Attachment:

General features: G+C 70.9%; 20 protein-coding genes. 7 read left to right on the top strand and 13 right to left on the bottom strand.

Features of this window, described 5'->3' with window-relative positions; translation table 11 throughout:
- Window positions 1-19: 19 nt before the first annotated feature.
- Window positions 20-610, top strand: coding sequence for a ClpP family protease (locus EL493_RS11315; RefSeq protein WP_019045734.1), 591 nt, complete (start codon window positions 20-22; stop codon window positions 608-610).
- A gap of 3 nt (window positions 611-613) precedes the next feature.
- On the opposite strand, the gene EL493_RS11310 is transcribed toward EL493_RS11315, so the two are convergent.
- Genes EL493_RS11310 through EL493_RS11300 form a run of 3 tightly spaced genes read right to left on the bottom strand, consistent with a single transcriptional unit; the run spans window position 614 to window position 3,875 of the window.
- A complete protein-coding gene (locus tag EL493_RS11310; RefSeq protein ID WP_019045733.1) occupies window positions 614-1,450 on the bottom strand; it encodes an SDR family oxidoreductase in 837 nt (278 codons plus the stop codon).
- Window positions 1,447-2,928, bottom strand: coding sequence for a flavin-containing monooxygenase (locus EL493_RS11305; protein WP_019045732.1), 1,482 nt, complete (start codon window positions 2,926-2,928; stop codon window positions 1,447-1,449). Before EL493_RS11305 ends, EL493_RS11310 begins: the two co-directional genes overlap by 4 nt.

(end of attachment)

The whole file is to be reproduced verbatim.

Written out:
General features: G+C 70.9%; 20 protein-coding genes. 7 read left to right on the top strand and 13 right to left on the bottom strand.

Features of this window, described 5'->3' with window-relative positions; translation table 11 throughout:
- Window positions 1-19: 19 nt before the first annotated feature.
- Window positions 20-610, top strand: coding sequence for a ClpP family protease (locus EL493_RS11315; RefSeq protein WP_019045734.1), 591 nt, complete (start codon window positions 20-22; stop codon window positions 608-610).
- A gap of 3 nt (window positions 611-613) precedes the next feature.
- On the opposite strand, the gene EL493_RS11310 is transcribed toward EL493_RS11315, so the two are convergent.
- Genes EL493_RS11310 through EL493_RS11300 form a run of 3 tightly spaced genes read right to left on the bottom strand, consistent with a single transcriptional unit; the run spans window position 614 to window position 3,875 of the window.
- A complete protein-coding gene (locus tag EL493_RS11310; RefSeq protein ID WP_019045733.1) occupies window positions 614-1,450 on the bottom strand; it encodes an SDR family oxidoreductase in 837 nt (278 codons plus the stop codon).
- Window positions 1,447-2,928, bottom strand: coding sequence for a flavin-containing monooxygenase (locus EL493_RS11305; protein WP_019045732.1), 1,482 nt, complete (start codon window positions 2,926-2,928; stop codon window positions 1,447-1,449). Before EL493_RS11305 ends, EL493_RS11310 begins: the two co-directional genes overlap by 4 nt.